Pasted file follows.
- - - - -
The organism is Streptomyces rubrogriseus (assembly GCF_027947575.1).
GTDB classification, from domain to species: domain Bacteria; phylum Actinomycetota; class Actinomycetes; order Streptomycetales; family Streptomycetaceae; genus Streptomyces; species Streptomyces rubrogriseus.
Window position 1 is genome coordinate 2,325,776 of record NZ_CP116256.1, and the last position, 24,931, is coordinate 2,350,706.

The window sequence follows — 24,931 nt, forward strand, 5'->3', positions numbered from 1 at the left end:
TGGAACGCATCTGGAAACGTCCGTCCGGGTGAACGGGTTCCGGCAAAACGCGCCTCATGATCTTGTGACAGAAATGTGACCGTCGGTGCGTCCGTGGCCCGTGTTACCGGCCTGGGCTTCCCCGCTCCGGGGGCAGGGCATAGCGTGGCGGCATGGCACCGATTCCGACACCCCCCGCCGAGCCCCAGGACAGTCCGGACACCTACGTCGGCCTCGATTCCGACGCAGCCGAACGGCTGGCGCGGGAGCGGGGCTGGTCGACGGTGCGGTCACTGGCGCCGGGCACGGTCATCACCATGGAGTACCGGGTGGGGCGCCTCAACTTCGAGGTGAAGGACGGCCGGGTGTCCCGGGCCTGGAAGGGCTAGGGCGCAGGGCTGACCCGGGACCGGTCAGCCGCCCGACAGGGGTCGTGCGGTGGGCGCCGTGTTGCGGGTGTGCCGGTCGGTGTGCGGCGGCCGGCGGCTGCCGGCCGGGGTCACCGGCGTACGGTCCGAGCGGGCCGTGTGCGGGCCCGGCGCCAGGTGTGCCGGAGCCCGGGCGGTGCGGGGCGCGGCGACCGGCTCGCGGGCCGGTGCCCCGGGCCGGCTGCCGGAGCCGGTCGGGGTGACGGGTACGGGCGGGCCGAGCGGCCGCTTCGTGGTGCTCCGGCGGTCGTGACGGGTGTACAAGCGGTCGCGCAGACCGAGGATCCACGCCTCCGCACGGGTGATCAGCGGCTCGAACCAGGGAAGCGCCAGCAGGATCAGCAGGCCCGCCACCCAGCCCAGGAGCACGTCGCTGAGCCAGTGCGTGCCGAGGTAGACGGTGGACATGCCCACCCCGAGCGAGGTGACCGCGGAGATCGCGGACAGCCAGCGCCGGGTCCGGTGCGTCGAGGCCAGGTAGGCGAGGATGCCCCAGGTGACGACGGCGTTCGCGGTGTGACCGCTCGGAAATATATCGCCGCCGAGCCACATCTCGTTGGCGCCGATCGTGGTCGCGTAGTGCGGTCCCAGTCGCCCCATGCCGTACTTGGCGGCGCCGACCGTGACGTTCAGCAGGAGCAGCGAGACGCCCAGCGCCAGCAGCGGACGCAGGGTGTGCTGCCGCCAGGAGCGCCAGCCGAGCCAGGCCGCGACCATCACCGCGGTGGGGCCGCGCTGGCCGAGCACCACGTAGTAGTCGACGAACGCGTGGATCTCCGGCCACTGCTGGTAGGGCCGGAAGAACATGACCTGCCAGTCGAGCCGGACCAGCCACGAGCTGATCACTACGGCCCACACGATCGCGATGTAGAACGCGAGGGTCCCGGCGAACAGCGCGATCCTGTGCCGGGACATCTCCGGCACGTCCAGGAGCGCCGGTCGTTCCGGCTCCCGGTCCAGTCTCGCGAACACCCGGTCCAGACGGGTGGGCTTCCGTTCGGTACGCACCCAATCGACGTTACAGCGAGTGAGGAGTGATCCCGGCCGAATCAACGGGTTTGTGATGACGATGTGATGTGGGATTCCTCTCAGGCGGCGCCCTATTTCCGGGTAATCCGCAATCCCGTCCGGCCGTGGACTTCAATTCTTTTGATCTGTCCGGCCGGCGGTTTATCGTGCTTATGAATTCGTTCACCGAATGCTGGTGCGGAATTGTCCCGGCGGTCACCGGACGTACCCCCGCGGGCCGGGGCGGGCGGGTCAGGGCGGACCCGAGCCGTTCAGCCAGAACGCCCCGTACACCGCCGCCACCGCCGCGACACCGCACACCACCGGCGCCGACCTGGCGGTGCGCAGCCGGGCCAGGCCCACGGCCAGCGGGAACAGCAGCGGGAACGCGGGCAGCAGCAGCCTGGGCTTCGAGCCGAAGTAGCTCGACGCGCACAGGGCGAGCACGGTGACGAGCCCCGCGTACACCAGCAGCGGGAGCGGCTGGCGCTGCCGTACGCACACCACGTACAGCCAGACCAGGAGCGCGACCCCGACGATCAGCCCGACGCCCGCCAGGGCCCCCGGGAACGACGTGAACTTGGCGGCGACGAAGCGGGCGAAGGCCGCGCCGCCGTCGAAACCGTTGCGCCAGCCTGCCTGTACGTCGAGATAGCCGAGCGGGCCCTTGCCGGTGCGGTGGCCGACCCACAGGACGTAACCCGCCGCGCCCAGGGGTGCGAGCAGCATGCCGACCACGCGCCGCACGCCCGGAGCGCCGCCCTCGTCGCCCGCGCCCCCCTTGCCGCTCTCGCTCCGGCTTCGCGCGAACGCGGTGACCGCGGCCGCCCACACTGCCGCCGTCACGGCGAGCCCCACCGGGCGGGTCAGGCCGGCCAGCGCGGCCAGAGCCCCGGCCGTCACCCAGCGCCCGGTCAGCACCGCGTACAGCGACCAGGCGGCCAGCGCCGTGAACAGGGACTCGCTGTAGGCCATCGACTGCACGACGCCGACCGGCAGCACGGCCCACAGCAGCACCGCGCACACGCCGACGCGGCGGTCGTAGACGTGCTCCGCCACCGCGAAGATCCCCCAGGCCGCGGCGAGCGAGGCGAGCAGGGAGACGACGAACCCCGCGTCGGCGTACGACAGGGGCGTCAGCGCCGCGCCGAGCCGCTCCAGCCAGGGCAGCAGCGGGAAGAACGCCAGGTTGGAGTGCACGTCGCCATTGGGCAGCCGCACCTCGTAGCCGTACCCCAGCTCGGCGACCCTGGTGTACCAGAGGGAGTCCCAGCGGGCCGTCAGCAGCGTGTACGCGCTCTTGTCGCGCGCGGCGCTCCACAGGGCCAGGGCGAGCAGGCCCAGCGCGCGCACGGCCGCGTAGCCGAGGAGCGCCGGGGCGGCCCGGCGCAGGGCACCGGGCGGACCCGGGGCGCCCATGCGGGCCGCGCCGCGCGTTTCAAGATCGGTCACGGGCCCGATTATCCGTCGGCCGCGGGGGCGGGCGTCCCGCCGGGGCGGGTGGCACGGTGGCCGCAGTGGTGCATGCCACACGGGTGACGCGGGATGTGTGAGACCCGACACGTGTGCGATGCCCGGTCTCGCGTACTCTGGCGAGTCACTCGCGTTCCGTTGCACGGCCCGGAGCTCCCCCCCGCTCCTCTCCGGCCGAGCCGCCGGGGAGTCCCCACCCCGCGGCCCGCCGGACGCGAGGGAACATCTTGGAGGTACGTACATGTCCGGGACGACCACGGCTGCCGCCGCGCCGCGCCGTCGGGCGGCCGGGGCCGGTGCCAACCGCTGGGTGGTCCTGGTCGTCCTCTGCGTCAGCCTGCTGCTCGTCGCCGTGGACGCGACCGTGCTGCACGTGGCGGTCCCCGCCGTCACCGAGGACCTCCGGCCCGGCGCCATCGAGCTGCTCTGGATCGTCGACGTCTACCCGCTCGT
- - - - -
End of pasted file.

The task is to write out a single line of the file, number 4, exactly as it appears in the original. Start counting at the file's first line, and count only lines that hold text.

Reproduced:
The window sequence follows — 24,931 nt, forward strand, 5'->3', positions numbered from 1 at the left end: